The wings of a computer engineer
The wings of a computer engineer

Personal blog for Timothy D Meadows II

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Awkun the Prototype (Part 2)

Timothy D Meadows IITimothy D Meadows II

You can read part one here Awkun the Prototype (Part 1)

Excited from a quick and fulfilling success with the first version of Awkun. I decided it was time to move on to upgrades. After all, despite being functional. The first version was mostly just a kit with custom code. I was also familiar enough with Arduino, Voltage, Soldering, and, Wiring. I felt it was time I could start to personalize the kit.


The first update was undoubtedly the most important. The batteries! The kit provides you with a 6x AA battery pack totaling 9v (volts) / 6a (amps) / 6000 mWh (mil-watt hours). With the current design, store-bought non-rechargeable energizer batteries lasted about 72 hours. Functional, but very costly if i was going to plan on letting it run 12+ hours a day. Also the robot changing its own batteries was pretty much out of question.

After a few days of searching battery types i settled on a Ni-MH 12v / 12a / 2200 mWh 5×5 rechargeable battery pack. Just for the sake of transparency. This choice was due to local options more than quality / performance. Also, my local Orvac's did not have a 9v 9a battery that fit my size requirements.

First Image

The 12v battery pack contained 10x AA rechargeable batteries at 1.2v / 1.2a each. Removing 2x batteries would leave me with a 9.6v / 9.6a / 1760 mWh 4×4 pack. A big hit to mWh’s compared to non-rechargeables for sure. However, it fit the space i had, 0.6v was a safe voltage jump, and, it was rechargeable. Also, by comparison. An extra 3.6a is great for growth!

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The next upgrade i had in my sights was vision. The Ultrasonic sensor was effective. However, it needed pan / tilt. Further more, i needed a visual way to execute programmable commands. The simple ranging scale that the Ultrasonic sensor provided was nowhere near enough for this.

After research i found a basic color hue detection board. It was pretty close to what i was looking for but the effective range it could see was much too limited for my needs. After talking with a close friend. He showed me the PixyCam, a 50fps color hue detection camera board that was on Kickstarter. The project was funded and had already released their version 1.0 boards! After searching Amazon I even found one of the newer boards (version 1.2) for sale!

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The range on the PixyCam is great (about 20x the distance of the Ultrasonic sensor). Better yet, 50fps is enough to keep up with moving objects! After continued research I found the URM37 (version 1.2) industrial quality Ultrasonic sensor. It had roughly 2x the range of the previous sensor as well as the ability to read the temperature of whatever it was reflecting off of. I ended using superglue to attach the URM37 and the PixyCam together.

However, initial testing with the pan / tilt servos proved that objects that where small, and, near the wheel base could be missed. This might result in getting stuck, or, turned around. I also could not tell if it’s safe to back up or turn. To fix this, I added 4x Sharp IR (infra-red) sensors. They were placed in front, back, and, both sides. While the range was about the same as the original Ultrasonic sensor. It was enough to overcome the issues with just using the pan / tilt servos.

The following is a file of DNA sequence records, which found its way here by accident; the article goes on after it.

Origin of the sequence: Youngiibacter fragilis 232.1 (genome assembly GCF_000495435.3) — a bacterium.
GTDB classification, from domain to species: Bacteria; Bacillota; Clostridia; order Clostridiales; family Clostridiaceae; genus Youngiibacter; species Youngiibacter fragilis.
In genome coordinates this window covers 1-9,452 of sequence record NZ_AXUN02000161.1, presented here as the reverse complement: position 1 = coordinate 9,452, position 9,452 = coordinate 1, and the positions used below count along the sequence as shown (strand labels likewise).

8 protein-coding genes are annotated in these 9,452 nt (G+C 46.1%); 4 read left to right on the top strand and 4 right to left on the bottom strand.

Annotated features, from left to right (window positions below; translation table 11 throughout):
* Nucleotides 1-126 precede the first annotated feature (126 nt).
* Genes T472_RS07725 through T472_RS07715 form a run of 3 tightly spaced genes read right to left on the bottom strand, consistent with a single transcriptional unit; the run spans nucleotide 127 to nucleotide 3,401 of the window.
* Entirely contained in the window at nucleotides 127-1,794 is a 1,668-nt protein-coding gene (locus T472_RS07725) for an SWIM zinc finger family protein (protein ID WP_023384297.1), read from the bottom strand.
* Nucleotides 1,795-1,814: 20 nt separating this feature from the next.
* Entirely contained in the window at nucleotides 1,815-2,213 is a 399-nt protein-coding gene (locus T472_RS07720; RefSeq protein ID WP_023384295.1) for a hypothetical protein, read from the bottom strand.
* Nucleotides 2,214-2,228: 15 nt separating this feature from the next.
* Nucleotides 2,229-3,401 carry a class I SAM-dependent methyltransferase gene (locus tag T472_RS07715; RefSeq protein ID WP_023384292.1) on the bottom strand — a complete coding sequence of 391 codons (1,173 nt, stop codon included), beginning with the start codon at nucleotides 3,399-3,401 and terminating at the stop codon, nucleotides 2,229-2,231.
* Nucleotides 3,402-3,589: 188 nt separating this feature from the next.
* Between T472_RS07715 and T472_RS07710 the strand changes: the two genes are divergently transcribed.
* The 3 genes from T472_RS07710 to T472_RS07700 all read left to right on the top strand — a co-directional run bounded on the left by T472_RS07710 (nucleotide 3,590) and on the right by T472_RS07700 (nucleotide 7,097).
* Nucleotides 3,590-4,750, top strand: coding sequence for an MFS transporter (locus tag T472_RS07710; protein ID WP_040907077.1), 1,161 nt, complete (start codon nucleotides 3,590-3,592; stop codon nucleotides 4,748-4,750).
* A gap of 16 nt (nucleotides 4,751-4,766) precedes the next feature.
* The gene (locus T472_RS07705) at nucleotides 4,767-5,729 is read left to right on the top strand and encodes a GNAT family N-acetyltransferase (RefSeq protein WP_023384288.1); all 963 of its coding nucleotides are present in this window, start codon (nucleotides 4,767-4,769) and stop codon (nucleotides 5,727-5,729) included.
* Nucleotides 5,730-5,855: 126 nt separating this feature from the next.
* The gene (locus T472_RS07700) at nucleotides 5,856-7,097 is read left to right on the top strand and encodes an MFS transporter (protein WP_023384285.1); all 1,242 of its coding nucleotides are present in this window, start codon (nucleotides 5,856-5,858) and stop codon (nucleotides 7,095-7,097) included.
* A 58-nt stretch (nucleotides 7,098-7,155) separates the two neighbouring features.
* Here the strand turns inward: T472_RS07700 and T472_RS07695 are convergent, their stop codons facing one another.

The final upgrade i wanted to build for this version of Awkun was a voice. After all, what is a Robot that can’t speak? An inanimate object is what it is!

Researching, i found a rather large amount of speech processing chips. Most seem to use an actual human voice. Very cool, from male, and, female, to, child and elderly. However, not really what i was looking for. What i really wanted, at least for my first voice. Was that techno sounding voice from speak and spell. The speech for the speak and spell was generated using a phonic engine.

The phonic engine was originally based on a chip designed to reproduce music tones, not speech.

After more research online i came across the SpeakJet phonic processing chip. Even better the chip had already been packaged into a nice shield courtesy of Spark Fun.

Of course, in my haste, erm excitement. I forgot to order a matching speaker for the shield. Thankfully, for the most part a speaker is a speaker. Provided you match the ohms your fine. After, re-purposing a USB AM/FM radio. I “found” a speaker that worked.

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Much to my amazement, after testing, i found the nice packaged shield did not contain an equalizer. Though it did have a volume nob and you could hear the voice. It was much too quite when the motors where running and the robot was in motion. A quick visit to my local Radio Shack and i found a simple enough equalizer (for a cell phone) to raise my audio well above the sound of the motors. Naturally, i removed the silly plastic casing the equalizer came in. For science!

I was pretty shocked to find out there was no pre-existing libraries for working with the SpeakJet chip. So out of necessity I created my own using the original spec-sheet for the chip. It’s a WIP so for now, it’s mono tone and the speed is fixed. However, it speaks, it beeps, it boops and it can make annoying modem sounds. Everything a growing robot needs!

I have to admit, despite being a lot of work and frustrating at times being that my background is software engineering & development, not hardware engineering or chip design. I’m still extremely excited about working on Awkun. It’s been one of my life long dreams to build Robots and I’m now in a position that I’m able to do it and it’s fucking awesome.

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